The Japanese are a very, religious people, as the number of their temples and their innumerable gods would indicate. Their temples are generally built in secluded groves, and though not striking in out ward appearance, some of them are very highly decorated and beautiful within. A single incident may serve to illustrate the force of the religious instinct and sentiment of the people.

While passing through the Art Gallery of the National Exhibition in Japan, my attention was called to a very large and handsome picture which seemed to attract more than ordinary interest. It was a representation of the death of "Dai Butsu," or "Great Buddha." Around the spot where he lay dying, were birds and animals of all kinds in the attitude of weeping, adoration. Nearly three thousand years had elapsed since his death, but his memory was still fresh in the minds and hearts of his followers. Few among the great throng of curious spectators even in the crowd and hurry of the exhibition passed that picture without stopping to drop a tear, or utter a silent prayer.

Buddhism.--Buddhism is the principal religion of Japan. It was first preached sortie time in the sixth century. Its missionaries were the pioneers of that civilization which has done so much for Japan. It embodies some good moral teaching, but is a gloomy atheism, and teaches the transmigration of souls, and final annihilation. "Life," it says, "is the origin and cause of pain, and the only happiness for man is in getting rid of existence. Follow the commandments of Buddha, live the true believer's life and you will be born into higher and higher states of existence, until you are finally absorbed into the 'bosom of Buddha; get out of that circle of deaths and births, and you are extinguished as the light of a candle. Reject the teaching of Buddha and you will be born into lower and lower states of existence; suffer innumerable deaths, and continue still to be born until an opportunity is offered for rising higher."

According to Buddhism the true religious life consists in severe penances, frequent fastings, the daily repetition of innumerable meaningless prayers, and constant meditation.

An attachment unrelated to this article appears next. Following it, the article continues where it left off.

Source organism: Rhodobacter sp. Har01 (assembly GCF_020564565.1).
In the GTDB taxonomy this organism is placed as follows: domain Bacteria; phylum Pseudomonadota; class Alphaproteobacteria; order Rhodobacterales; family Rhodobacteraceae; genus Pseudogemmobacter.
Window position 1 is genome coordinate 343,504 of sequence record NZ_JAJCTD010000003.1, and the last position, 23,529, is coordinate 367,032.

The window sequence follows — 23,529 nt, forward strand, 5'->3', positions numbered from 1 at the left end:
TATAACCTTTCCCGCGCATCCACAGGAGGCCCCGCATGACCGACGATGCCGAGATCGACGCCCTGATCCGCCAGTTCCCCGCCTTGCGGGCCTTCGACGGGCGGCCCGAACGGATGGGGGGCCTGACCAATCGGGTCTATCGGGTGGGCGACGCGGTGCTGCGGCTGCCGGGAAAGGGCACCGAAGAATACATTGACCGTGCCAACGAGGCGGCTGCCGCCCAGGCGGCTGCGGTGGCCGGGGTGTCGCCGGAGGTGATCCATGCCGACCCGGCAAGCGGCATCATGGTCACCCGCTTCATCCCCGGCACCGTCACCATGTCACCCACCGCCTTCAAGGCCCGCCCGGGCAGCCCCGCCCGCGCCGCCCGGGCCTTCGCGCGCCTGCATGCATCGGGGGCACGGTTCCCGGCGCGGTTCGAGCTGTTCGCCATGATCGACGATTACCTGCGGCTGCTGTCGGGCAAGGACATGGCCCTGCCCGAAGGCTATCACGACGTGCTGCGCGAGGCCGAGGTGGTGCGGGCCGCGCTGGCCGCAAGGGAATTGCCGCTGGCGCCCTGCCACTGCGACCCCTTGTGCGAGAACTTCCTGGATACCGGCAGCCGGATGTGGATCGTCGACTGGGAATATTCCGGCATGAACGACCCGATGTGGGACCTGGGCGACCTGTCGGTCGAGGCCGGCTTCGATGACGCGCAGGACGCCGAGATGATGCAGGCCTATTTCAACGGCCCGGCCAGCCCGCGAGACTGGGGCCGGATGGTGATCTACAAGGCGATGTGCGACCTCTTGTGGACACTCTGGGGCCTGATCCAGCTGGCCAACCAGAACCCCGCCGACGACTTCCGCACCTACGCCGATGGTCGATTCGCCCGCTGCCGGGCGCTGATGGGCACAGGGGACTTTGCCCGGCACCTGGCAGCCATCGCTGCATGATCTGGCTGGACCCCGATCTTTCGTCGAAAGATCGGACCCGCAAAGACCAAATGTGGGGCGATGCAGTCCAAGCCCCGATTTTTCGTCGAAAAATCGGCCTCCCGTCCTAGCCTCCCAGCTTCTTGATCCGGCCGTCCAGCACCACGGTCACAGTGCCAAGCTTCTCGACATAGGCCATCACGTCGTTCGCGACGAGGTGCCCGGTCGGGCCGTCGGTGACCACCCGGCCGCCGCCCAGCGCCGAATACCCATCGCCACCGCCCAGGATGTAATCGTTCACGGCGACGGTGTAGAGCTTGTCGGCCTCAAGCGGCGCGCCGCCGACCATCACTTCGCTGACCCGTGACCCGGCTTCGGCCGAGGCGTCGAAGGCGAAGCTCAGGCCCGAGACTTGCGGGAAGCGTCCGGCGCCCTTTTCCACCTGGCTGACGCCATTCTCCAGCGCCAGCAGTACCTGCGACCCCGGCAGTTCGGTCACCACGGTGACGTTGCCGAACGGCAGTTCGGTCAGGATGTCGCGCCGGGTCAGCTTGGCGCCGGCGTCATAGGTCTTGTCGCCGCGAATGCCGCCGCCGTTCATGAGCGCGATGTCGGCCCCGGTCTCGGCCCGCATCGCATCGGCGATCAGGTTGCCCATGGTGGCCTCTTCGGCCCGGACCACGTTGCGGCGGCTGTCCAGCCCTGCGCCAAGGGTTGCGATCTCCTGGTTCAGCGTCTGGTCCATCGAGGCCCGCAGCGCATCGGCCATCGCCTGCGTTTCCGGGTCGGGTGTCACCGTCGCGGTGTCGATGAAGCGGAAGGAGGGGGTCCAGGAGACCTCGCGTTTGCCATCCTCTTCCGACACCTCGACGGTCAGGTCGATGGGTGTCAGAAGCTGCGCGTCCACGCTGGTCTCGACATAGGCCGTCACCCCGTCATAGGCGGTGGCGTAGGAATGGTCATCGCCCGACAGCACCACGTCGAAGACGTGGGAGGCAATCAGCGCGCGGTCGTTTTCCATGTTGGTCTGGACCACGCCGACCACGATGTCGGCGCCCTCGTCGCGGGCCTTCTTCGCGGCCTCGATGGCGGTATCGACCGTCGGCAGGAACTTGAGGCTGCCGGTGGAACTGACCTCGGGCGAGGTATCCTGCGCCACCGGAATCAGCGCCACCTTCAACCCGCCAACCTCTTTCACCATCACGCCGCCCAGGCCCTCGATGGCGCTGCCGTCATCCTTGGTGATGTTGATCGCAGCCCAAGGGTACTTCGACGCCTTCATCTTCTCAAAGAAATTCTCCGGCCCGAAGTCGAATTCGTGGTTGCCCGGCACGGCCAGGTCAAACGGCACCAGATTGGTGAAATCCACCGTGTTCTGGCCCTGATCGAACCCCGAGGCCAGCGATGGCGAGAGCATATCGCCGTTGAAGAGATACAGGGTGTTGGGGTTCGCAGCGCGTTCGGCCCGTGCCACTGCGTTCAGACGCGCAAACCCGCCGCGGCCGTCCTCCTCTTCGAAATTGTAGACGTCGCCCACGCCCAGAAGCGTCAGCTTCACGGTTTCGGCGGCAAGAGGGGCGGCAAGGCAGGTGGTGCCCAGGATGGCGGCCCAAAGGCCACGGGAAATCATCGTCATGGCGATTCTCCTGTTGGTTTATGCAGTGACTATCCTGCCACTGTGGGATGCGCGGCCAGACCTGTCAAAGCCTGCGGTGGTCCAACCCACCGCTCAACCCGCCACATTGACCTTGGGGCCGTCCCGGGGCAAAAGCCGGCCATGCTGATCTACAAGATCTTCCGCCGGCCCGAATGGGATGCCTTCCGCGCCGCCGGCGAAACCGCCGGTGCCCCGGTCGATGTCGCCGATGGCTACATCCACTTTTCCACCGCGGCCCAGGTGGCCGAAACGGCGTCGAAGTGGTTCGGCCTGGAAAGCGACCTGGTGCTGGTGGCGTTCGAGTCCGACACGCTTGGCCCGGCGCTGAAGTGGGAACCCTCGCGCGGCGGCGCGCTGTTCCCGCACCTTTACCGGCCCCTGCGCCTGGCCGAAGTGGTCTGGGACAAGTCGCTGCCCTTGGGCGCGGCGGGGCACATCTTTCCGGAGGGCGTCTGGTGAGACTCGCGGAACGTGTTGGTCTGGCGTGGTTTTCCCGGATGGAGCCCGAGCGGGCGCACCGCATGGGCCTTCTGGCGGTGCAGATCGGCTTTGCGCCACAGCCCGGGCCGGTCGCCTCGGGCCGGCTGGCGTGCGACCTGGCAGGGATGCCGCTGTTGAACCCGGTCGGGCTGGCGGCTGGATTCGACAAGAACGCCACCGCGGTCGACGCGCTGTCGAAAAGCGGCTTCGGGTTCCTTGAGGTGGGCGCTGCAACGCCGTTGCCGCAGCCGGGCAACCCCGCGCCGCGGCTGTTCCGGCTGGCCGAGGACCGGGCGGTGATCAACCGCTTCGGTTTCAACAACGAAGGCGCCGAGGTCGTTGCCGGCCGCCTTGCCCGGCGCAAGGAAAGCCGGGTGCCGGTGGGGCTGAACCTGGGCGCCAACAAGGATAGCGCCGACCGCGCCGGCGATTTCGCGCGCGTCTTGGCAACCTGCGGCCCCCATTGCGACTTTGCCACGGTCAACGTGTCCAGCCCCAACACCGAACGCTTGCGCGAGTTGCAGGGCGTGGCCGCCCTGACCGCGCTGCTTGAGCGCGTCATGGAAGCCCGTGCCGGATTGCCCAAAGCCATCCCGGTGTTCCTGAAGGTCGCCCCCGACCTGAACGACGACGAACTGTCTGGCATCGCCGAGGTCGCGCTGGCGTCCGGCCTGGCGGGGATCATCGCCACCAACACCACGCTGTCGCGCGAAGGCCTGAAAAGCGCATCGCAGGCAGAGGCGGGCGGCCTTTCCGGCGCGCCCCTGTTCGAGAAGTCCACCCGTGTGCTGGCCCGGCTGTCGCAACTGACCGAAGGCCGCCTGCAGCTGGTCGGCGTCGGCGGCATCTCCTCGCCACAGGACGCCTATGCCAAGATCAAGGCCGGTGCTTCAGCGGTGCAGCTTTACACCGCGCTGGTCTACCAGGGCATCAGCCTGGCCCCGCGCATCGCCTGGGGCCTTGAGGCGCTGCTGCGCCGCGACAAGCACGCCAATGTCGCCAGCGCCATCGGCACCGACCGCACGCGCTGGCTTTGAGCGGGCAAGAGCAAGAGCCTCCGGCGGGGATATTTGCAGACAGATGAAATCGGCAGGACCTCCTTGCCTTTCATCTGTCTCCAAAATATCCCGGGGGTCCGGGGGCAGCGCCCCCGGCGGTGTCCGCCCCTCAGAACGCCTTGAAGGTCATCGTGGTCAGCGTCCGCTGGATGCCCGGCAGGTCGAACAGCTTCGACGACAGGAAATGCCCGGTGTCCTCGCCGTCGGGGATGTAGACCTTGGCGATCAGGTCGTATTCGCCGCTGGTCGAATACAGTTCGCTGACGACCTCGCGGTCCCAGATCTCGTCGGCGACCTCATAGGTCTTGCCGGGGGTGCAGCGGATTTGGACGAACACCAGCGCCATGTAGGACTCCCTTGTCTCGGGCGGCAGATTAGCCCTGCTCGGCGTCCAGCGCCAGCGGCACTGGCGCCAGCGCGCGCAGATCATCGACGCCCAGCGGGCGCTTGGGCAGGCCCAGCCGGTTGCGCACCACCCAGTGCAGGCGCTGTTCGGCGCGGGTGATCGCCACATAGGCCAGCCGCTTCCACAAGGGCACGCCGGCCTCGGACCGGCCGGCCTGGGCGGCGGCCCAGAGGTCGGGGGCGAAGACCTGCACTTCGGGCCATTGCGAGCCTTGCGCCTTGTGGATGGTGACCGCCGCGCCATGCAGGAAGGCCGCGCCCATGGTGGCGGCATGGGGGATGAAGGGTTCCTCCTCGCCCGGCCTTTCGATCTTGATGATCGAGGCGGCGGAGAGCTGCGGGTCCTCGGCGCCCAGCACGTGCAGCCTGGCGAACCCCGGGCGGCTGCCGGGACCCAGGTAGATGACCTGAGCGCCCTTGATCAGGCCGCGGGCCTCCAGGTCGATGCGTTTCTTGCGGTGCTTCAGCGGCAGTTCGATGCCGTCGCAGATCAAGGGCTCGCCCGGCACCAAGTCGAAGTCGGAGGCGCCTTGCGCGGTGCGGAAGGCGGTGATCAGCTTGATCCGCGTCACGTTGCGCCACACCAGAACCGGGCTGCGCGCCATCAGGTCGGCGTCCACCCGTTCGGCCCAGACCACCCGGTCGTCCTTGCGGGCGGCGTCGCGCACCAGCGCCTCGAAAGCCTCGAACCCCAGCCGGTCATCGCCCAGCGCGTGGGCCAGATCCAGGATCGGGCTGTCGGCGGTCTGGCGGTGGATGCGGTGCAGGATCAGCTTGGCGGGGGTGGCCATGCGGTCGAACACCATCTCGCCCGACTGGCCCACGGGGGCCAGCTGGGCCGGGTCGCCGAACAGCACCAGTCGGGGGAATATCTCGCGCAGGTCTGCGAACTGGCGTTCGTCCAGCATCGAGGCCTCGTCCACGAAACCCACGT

[12] When Buddhism first came to Japan it found a religion and com promised with it. The ancient gods of the country were but different manifestations of Buddha which the people might continue to worship.

Polytheism.--Polytheism is still prevalent. The principal objects of worship are Sun, Moon and Stars, Thunder and Lightning, Rivers; Mountains and Trees, the Mikado, the souls of ancient heroes, and of their deceased parents and ancestors.

Confucianism--Confucianism, which is really nothing more than a philosophy, dealing alone with the things of time, prevails to a certain extent among the educated classes. But we find in Japan some who are in advance of, and better than their religions; men who live above them, who are led by a clearer light, in whose hearts may be found a spark of that True Light, which lighteth every man that cometh into the world; men like Plato and Socrates, true seekers after GOD, ready and waiting to see and accept the salvation of the LORD.


I have attempted to give, though necessarily brief and indefinite, some idea of Old Japan, or Japan under its old civilization and heathen religions.

We will now consider for a few minutes New Japan, or Japan in contact with our western civilization, and under the dawning light of the Gospel of CHRIST.

It will doubtless be remembered that the first overtures made by Commodore Perry, on the part of our government; toward effecting a treaty with Japan, were met by a blunt and immediate refusal, and that it was not until the Japanese government saw that resistance was in vain that it consented, though reluctantly, to admit the "Barbarians" (as they called us) upon that sacred soil.